Local police will soon be wearing state-funded body cameras

Police officers across the North Fork will soon be outfitted with body cameras to record traffic stops and other on-duty interactions thanks to a new statewide funding program.

Earlier this month, New York Gov. Kathy Hochul awarded $127 million to more than 300 police departments throughout the state for technology upgrades to improve public safety. Among the beneficiaries were the Riverhead and Southold police departments, which received $1.47 million and $980,225, respectively, to cover the cost of body cameras and the computer systems that will enable them to process and store footage. The grants are a part of a five-year program but the towns will receive all of the money up front, officials said.

“I am proud to support best practices and smart solutions that will help our law enforcement partners improve public safety in communities across New Yorkers State,” Gov. Hochul said in a statement. “That is why I am ensuring that our police agencies have the new technology and equipment they need.” 

In 2021, both Riverhead and Southold established task forces charged with drafting police reform plans, as required by then-governor Andrew Cuomo in the wake of the 2020 murder of George Floyd in Minneapolis. Both groups listed the use of body cameras as a key objective for their departments.

“We’ve waited a long time for this,” said Riverhead Supervisor Tim Hubbard. 

Last summer, five Southold police officers volunteered to participate in a pair of 30-day pilot programs using two different body cameras courtesy of Axon Enterprise and Motorola Solutions Inc. Southold Police Chief Martin Flatley said the department will use the state funding to purchase 50 cameras from Axon, a Scottsdale, Ariz.-based company formerly known as TASER International Inc, which unveiled its first body cameras in 2008.

“We liked the overall performance and the features that Axon had in their back-end storage and the ability to work on the system and [redact video],” Chief Flatley said. “I think for the amount of time we used it [during the pilot programs], we had some really good captures of audio and video that we would have never got [from in-car video] because the incidents were domestics that happened in houses or around yards. The in-car video was fine for what we were using it for, like traffic stops, but the body-worn cameras, those cover everything. I think the officers will realize how much of a positive that is for them, and they’ll also realize that it protects them, too, from different stories getting out there … I’m sure that the officers will embrace it as time goes on.”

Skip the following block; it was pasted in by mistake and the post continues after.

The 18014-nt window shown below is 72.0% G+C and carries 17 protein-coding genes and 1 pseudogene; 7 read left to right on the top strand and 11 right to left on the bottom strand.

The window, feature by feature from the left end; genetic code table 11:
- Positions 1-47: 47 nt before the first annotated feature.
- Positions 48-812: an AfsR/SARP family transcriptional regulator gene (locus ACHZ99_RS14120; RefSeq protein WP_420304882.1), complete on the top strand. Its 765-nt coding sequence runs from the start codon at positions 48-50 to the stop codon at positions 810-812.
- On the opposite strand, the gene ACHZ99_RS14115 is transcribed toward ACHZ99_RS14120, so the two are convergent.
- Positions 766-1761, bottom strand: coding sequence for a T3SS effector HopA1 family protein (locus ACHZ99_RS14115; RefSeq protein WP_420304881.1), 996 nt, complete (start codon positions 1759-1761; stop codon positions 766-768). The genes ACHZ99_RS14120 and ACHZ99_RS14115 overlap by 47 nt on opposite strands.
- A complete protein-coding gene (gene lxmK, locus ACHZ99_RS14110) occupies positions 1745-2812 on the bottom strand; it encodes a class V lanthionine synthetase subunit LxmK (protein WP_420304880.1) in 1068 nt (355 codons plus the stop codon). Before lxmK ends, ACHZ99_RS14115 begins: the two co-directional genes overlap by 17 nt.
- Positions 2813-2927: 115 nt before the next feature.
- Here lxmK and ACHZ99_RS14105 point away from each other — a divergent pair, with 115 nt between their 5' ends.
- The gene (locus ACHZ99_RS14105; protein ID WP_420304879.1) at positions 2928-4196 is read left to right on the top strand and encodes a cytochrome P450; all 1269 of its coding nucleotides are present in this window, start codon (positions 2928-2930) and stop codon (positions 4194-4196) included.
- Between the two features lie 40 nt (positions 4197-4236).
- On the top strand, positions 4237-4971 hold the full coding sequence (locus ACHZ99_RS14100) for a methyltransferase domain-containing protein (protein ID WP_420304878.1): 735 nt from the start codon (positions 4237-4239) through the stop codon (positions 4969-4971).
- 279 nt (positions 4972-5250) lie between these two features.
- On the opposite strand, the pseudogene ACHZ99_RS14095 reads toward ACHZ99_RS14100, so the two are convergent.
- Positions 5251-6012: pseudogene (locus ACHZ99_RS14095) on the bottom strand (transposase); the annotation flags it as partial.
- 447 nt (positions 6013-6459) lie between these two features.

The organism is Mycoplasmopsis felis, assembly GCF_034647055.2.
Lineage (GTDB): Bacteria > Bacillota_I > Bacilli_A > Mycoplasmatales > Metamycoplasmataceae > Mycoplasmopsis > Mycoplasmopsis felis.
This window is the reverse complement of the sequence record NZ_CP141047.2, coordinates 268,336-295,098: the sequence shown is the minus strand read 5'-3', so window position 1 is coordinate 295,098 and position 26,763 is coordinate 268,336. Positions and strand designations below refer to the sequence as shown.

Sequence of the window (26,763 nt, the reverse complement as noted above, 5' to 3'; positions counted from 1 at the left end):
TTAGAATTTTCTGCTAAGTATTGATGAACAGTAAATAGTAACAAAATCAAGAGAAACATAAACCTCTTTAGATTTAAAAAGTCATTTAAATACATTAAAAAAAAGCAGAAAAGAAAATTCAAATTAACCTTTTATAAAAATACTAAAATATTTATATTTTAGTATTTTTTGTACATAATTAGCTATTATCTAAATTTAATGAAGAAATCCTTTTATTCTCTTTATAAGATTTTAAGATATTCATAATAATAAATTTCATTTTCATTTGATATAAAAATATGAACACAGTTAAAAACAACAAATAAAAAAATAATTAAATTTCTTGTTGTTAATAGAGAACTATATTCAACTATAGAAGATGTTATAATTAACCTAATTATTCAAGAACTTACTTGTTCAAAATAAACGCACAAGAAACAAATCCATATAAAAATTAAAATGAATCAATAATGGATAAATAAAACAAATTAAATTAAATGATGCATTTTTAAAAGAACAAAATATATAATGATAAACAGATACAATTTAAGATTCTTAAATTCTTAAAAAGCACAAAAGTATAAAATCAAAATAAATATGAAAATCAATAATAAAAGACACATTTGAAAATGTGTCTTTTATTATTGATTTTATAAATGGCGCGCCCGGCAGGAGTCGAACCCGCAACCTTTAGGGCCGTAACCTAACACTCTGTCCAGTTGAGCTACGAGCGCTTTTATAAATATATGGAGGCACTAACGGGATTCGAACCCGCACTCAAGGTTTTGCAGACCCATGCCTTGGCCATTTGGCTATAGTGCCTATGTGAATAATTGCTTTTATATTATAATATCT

The chief indicated discussions will take place between the department and the Police Benevolent Association regarding a stipend officers could receive for wearing and maintaining the cameras. The department’s policies will be updated to codify when officers are required to wear and operate their cameras. The chief said officers will be required to use the cameras to record traffic stops and “just about every type of call they go on.”

Riverhead Police Chief David Hegermiller said several procedural details still need to be worked out, , such as whether or not officers will take the cameras home with them at the end of a shift.

“I think it’s a good move,” Southold Supervisor Al Krupski said of outfitting officers with body cameras. “It will provide a lot of transparency as to what happens when an officer has to respond to something.” Officials did not provide details as to when the cameras would be available for use.

In addition to the body cameras, Chief Flatley said the department will also update dashboard cameras and license plate reader systems on 17 patrol cars, which, he said, “makes up most of our front-line cars.” The grant funds will also allow the department to purchase new portable radios to communicate with regional agencies and swap patrol cars’ built-in laptops for removable tablets.

“If an officer has to leave and do a report in the field, like at a domestic [call], they’d be able to pop the tablet right out of the car and go do the reporting or type a statement outside the car,” the chief said. “At domestics you have to do reports, the people involved have to sign for the reports, the officers prepare statements as well. It would give them the ability to take the tablet out and sit right in someone’s house and take the statement there if need be.”